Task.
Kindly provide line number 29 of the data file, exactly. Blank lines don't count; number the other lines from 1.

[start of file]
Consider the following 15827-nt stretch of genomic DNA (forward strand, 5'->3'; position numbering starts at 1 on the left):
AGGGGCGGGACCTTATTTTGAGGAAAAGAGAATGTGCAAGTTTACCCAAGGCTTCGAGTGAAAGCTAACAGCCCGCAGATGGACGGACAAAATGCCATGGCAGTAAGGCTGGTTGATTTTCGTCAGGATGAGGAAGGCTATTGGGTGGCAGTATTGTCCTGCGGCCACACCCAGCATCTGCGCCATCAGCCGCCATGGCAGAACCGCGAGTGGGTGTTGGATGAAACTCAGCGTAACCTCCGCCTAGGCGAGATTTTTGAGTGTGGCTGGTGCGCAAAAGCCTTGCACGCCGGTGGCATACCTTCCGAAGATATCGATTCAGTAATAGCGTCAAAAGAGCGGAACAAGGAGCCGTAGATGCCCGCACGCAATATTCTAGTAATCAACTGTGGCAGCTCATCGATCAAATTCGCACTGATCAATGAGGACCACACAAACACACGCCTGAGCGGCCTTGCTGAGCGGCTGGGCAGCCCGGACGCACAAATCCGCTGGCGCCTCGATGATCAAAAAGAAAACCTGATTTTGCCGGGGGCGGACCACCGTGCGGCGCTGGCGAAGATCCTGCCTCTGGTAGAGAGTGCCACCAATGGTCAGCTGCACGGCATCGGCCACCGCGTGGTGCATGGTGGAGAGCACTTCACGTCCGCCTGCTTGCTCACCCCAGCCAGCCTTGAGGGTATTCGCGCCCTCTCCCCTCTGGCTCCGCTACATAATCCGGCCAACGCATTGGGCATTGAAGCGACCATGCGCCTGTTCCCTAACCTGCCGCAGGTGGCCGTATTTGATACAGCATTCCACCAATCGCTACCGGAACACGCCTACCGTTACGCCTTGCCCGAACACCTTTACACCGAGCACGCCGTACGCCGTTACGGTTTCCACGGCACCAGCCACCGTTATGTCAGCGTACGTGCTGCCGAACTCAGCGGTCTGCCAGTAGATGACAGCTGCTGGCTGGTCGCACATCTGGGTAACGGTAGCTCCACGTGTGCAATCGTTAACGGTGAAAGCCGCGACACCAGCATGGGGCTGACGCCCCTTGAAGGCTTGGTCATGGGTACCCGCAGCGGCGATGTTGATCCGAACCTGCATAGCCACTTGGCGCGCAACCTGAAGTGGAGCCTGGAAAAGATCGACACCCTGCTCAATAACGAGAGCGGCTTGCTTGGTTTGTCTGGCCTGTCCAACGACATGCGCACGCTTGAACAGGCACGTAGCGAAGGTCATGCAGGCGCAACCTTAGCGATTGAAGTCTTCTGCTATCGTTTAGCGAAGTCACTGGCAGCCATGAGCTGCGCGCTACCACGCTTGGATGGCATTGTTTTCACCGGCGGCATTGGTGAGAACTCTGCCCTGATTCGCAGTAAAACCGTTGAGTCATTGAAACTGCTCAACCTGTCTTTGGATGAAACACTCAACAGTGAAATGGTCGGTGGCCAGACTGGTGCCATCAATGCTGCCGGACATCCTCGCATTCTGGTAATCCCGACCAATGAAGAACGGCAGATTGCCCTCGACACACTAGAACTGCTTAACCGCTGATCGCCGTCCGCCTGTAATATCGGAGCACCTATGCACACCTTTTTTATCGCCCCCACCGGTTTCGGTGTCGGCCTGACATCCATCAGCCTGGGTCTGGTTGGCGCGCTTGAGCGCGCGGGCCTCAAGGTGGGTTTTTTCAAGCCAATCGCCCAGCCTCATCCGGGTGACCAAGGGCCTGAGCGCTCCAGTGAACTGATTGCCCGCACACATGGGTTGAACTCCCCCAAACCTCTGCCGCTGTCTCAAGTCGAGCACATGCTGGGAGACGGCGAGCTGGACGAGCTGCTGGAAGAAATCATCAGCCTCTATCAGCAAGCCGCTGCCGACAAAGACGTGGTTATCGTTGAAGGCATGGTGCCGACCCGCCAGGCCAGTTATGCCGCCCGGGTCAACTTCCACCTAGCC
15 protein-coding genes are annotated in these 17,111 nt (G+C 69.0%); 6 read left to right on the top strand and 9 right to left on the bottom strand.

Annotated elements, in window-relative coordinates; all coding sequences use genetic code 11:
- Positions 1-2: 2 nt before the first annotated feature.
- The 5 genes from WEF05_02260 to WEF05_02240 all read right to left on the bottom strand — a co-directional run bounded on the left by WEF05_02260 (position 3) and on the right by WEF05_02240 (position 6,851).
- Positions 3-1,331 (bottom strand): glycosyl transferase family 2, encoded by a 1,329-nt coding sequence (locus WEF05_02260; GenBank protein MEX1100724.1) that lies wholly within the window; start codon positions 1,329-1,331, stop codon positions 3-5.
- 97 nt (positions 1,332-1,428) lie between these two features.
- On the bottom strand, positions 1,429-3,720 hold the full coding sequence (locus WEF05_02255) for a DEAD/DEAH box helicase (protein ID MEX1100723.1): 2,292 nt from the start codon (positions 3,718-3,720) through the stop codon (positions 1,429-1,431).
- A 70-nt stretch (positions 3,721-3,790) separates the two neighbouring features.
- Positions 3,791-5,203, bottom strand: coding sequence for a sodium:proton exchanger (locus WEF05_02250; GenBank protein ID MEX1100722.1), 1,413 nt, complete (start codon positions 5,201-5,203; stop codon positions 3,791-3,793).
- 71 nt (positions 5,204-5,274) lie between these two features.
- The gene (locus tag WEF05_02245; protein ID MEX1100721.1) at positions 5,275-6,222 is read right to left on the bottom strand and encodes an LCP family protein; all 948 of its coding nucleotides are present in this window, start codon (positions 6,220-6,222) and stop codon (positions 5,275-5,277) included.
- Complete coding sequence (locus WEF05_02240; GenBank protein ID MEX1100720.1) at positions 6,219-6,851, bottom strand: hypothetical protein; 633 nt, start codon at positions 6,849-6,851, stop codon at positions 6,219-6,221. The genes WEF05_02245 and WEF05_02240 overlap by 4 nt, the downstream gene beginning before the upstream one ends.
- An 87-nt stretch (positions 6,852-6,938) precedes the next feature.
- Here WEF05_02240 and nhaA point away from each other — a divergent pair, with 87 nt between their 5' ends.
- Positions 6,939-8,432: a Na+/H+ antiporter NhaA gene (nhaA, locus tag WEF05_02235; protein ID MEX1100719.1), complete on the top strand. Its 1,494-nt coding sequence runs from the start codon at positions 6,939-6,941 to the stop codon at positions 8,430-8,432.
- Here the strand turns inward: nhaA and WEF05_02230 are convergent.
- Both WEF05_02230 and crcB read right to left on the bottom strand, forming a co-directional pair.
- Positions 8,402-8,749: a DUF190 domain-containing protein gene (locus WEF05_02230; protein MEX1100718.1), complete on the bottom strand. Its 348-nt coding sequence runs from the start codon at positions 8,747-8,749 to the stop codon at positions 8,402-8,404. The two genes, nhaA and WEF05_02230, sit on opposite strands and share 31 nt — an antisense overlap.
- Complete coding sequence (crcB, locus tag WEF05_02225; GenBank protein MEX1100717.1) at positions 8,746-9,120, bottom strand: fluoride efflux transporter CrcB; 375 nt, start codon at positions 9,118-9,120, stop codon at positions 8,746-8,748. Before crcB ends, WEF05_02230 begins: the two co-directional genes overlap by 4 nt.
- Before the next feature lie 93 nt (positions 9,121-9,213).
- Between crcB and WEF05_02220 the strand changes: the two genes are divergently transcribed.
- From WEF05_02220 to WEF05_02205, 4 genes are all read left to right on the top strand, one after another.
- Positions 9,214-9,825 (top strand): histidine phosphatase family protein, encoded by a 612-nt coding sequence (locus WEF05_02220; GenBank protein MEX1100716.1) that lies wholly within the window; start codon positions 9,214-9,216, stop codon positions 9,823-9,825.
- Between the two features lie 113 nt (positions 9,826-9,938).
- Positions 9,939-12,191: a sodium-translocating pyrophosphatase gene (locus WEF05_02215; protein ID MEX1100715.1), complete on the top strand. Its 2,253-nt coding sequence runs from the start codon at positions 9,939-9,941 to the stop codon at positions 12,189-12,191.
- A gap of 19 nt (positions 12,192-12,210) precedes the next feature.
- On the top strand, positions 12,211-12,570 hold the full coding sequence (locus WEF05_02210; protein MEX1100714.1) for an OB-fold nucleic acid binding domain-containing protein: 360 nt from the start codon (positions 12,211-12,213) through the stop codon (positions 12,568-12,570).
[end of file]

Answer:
- On the top strand, positions 12,211-12,570 hold the full coding sequence (locus WEF05_02210; protein MEX1100714.1) for an OB-fold nucleic acid binding domain-containing protein: 360 nt from the start codon (positions 12,211-12,213) through the stop codon (positions 12,568-12,570).